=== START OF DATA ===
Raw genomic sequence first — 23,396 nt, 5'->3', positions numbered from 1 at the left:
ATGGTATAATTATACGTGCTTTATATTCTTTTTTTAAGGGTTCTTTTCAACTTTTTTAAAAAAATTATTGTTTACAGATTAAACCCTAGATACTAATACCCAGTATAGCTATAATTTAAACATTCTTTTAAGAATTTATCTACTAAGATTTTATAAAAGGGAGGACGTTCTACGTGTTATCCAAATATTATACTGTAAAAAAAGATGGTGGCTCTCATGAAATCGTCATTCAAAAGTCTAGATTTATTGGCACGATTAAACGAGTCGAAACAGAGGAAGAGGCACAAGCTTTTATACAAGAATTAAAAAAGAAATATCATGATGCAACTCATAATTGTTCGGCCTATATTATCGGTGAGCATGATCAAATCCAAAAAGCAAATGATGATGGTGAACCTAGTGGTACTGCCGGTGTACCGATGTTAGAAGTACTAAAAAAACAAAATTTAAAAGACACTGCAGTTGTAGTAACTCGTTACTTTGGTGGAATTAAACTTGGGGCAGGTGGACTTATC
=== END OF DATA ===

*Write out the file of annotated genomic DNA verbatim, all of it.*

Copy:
Raw genomic sequence first — 23,396 nt, 5'->3', positions numbered from 1 at the left:
ATGGTATAATTATACGTGCTTTATATTCTTTTTTTAAGGGTTCTTTTCAACTTTTTTAAAAAAATTATTGTTTACAGATTAAACCCTAGATACTAATACCCAGTATAGCTATAATTTAAACATTCTTTTAAGAATTTATCTACTAAGATTTTATAAAAGGGAGGACGTTCTACGTGTTATCCAAATATTATACTGTAAAAAAAGATGGTGGCTCTCATGAAATCGTCATTCAAAAGTCTAGATTTATTGGCACGATTAAACGAGTCGAAACAGAGGAAGAGGCACAAGCTTTTATACAAGAATTAAAAAAGAAATATCATGATGCAACTCATAATTGTTCGGCCTATATTATCGGTGAGCATGATCAAATCCAAAAAGCAAATGATGATGGTGAACCTAGTGGTACTGCCGGTGTACCGATGTTAGAAGTACTAAAAAAACAAAATTTAAAAGACACTGCAGTTGTAGTAACTCGTTACTTTGGTGGAATTAAACTTGGGGCAGGTGGACTTATC